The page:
A dodgy "doctor"
The word "quack" is frequently applied to inexperienced doctors or peddlers of snake oil, miraculous medicines, or at worst, medical conmen.
The etymology is interesting, a shortening of the Dutch expression "quacksalver", meaning one who prattles on about his salves. The word was used during the sixteenth century to describe the travelling doctors and purveyors of miracles, but was shortened to "quack" in later years.
Some have claimed that it is linked to the use of quicksilver (mercury) to treat some diseases (for example syphilis), but while this is a tempting one (due to alchemical connections), it is doubtful.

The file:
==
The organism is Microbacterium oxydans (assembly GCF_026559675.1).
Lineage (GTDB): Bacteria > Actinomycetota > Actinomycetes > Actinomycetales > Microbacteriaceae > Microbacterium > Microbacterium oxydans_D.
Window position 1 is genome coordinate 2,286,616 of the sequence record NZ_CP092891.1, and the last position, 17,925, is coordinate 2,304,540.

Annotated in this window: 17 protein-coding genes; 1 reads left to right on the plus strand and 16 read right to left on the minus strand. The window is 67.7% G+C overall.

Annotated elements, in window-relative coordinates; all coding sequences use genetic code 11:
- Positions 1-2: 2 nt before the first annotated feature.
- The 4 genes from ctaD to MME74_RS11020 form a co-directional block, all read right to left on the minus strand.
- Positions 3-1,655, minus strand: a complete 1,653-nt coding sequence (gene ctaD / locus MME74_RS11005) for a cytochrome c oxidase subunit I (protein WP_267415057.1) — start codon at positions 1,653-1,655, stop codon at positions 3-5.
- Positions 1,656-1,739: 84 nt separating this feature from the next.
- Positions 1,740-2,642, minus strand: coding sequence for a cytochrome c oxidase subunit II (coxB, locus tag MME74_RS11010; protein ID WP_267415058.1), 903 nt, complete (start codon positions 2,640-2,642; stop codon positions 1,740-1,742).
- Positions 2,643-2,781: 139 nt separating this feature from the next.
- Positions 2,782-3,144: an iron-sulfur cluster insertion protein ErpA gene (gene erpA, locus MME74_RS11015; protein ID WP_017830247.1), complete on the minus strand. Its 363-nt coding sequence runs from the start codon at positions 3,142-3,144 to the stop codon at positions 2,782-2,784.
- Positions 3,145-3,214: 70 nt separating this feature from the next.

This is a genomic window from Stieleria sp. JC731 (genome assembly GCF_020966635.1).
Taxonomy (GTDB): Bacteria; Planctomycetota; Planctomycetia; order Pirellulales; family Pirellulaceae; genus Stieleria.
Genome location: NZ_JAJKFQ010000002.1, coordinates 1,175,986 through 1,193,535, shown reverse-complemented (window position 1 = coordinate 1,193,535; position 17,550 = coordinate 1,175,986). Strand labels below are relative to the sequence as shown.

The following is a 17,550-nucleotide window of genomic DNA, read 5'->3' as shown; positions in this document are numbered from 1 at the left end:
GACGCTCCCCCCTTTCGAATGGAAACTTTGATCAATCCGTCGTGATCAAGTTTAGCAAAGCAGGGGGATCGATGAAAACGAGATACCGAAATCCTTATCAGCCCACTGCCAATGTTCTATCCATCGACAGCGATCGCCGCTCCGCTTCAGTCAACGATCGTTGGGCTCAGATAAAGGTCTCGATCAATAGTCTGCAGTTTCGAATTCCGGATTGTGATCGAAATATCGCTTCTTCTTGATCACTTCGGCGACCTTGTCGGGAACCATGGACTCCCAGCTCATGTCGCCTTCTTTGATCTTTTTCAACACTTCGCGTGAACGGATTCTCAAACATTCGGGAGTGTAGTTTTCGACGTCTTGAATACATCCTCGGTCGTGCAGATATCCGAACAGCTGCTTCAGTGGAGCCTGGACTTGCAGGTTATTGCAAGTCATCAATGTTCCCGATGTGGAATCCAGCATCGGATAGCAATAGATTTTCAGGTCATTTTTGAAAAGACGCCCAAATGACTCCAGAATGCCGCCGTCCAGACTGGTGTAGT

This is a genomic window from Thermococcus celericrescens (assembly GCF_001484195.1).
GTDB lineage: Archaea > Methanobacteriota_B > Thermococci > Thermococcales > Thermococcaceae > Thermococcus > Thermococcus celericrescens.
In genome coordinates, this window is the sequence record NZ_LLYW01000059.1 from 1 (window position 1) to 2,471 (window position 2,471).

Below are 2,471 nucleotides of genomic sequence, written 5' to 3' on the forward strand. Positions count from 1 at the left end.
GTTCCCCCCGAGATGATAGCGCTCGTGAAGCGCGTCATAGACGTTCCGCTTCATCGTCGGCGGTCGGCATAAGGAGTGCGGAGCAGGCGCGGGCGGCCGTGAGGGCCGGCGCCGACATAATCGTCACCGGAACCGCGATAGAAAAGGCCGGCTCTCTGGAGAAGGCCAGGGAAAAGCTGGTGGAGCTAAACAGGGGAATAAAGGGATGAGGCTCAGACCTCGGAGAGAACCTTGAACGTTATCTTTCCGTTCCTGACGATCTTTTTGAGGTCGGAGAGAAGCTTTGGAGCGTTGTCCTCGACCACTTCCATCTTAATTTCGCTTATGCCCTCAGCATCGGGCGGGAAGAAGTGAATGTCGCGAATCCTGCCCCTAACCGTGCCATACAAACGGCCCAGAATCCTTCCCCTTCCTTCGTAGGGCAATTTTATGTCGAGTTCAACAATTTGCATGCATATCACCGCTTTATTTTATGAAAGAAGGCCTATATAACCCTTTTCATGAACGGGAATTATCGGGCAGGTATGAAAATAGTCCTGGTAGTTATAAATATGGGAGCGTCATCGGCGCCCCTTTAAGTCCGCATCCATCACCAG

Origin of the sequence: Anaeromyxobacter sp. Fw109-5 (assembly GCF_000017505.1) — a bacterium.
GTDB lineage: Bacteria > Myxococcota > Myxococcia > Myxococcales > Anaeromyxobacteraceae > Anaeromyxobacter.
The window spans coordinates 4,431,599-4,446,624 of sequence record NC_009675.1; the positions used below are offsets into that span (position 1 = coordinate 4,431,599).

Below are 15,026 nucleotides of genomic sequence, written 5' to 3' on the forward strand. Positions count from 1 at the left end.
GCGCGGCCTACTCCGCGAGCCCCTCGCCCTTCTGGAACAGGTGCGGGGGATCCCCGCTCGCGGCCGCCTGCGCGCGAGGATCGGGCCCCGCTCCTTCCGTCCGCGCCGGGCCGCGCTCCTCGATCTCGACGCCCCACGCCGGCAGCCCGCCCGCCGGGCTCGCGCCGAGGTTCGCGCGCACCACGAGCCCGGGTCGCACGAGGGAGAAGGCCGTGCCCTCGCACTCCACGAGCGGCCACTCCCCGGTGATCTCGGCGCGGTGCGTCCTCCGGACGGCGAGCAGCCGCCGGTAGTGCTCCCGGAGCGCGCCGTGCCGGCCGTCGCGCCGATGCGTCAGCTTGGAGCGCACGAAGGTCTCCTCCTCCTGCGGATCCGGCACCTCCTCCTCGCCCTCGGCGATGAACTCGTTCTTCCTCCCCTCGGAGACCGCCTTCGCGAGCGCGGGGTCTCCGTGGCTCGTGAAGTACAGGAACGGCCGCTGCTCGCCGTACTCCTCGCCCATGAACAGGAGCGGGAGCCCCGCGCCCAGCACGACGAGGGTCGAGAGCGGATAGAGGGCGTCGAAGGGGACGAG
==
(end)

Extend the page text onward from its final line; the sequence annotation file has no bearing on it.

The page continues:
The typical quack doctor would arrive in a town or village, enthusiastically singing the praises of their elixir, often using a "plant" in the audience who would take the medicine and pronounce himself cured. They would sell their "cure-all" and then duck out of town, moving on to dupe the rubes elsewhere.
They were successful because they played on the fears and medical ignorance prevalent in an age when few people, even doctors, understood the mechanisms of the human body and illness. The arrival of modern research brought better-informed and qualified doctors, and the travelling quack doctors gradually slipped into oblivion.
They have not disappeared altogether, however - the rise the New Age thinking and pseudoscience has brought a new generation of quack into the limelight again - John Sladek uncovered many in his book The New Apocrypha, a wonderful read.
Gritchka reminds me that duckspeak is used in Orwell's Newspeak